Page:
“There are no bad ideas. There are only early ideas. They’ll all happen…It’s just a question of when.” — Marc Andreessen
Clubhouse is a lovely app that has previously introduced me to informative discussions. I first heard about Super Founders by Ali Tamaseb on Clubhouse. I happen to be on the app the exact moment Soumeya Benghanem’s room started with a title about this book. Upon first listening, Soumeya was already asking Tamaseb questions pertaining to the book. I stayed through the rest of the duration of the room and soaked in all the insights Tamaseb had learned just by writing Super Founders. The ideas he laid out about why companies succeed and fail, why Silicon Valley has long-held beliefs that are simply not true, and why the data used to predict startup success is simply flawed intrigued me. As someone who has a strong desire to start companies that will be around for a long time, this was extremely relevant to me. I ordered a copy and digested it.
Among our favorite books, there are page-turners, and then there are a select few that also have the capacity to instill action-oriented thoughts. It’s why I can’t stop recommending it to my friends. Here are a few lessons that struck me throughout reading Super Founders.
Billion-dollar Founder, Not the First Company
The classic narrative of most Silicon Valley founders being college dropouts, having no work experience is a myth. Tamaseb showed that the data says otherwise. The majority of founders of billion-dollar companies are not first-time founders. An overwhelming of them are serial entrepreneurs that, throughout their lives, have founded multiple companies before a billion-dollar valuation.
The idea of founders being so inexperienced could be due to popular culture or movie portrayals, even I thought there were some truths to it. The actual median age of billion-dollar company founders is 34 years old. That’s still an impressive age for such a feat, but it’s clear that age isn’t a strong factor in founder success.
No Problem, No Problem
A huge misconception is that every successful startup was conceived with a desire to solve a problem. From his Clubhouse visit, one of the things Tamaseb spoke about, which I couldn’t understand, was that sometimes founders embellish or add to the original reason they started a company. This happens especially as the founders gain public traction and during interviews. However, solving a problem wasn’t always their catalyst and that’s okay.
Rather than searching for a problem to solve, perhaps time is better spent just starting something. I appreciate that Tamaseb reiterated this because starting a business, wanting to be successful, or having a positive impact on the world are all great reasons to embark on an entrepreneurship journey.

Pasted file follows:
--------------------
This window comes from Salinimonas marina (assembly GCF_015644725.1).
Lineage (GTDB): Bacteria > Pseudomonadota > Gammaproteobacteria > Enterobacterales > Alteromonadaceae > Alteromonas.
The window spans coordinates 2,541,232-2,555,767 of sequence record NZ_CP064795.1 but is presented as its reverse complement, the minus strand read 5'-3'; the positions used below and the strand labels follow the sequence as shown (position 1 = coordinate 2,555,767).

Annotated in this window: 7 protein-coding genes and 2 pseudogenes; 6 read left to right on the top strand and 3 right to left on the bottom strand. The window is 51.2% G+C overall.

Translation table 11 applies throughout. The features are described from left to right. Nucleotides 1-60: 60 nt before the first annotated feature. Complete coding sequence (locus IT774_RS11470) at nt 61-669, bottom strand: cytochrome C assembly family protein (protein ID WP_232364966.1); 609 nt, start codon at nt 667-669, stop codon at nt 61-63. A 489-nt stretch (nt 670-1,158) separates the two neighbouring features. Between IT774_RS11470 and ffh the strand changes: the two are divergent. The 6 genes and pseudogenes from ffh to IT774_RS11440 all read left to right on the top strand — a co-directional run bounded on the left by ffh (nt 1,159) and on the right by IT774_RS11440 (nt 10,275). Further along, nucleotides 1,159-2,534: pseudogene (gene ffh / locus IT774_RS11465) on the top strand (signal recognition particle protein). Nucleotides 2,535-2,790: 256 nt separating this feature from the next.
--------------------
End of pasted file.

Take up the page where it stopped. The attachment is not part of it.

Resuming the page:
Late or never
Being first is not the key to success. Yes, even as a startup. You will have competition and not all competition is a deterrent. In Super Founders, Tamaseb showed the value of creating a highly differentiated product. Though all your energy might be spent on being the first or obsessing over your competition, those resources and time should be spent on creating a product that creates its barriers of entry.
Tony Fadell’s interview in the book was poignant because he emphasized the necessity of a highly differentiated product. I found his take on working in both startups and large companies to help understand the role customers play throughout. With that in mind, a founder must pay attention to the details of the product.
Not Necessarily an Expert
To be an effective founder that leads with a specific vision, you don’t need to be an expert in the field you’re innovating in. It can be the opposite. Having fresh eyes on a problem is sometimes the exact quality needed for growth to occur.
Some industries, such as healthcare, require a level of expertise and understanding that is necessary to come up with solutions. However, investors such as Keith Rabois would prefer founders that are naive compared to the experts but can also look at problems deeply and differently.
Venture Capital route
One aspect of Super Founders that I’ll revisit, for further understanding as well as off of pure interest, is about VCs and how they evaluate which company to invest in. Tamaseb made it clear that you don’t need venture capital money. And if you go that route, it’s important to know what that money is for, the risks, and what it means for your company going forward.
As the reader, this part was one of the most insightful because we all hear about founders being eager to go before VCs, but we rarely hear about the two-way street aspect of the relationship. The interview with Alfred Lin, of Sequoia Capital, shed light on the importance of founders being authentic, thoughtful, and always willing to ask for help. Once you have an investor, it’s in your best interest as well as the startup to be open and honest.
Ali Tamaseb did not disappoint from my Clubhouse listen to the last page. I love the structure of the book, the interviews of the founders and investors, and the fashion in which data was embedded throughout. I have been relentlessly recommending it to my friends and will continue.
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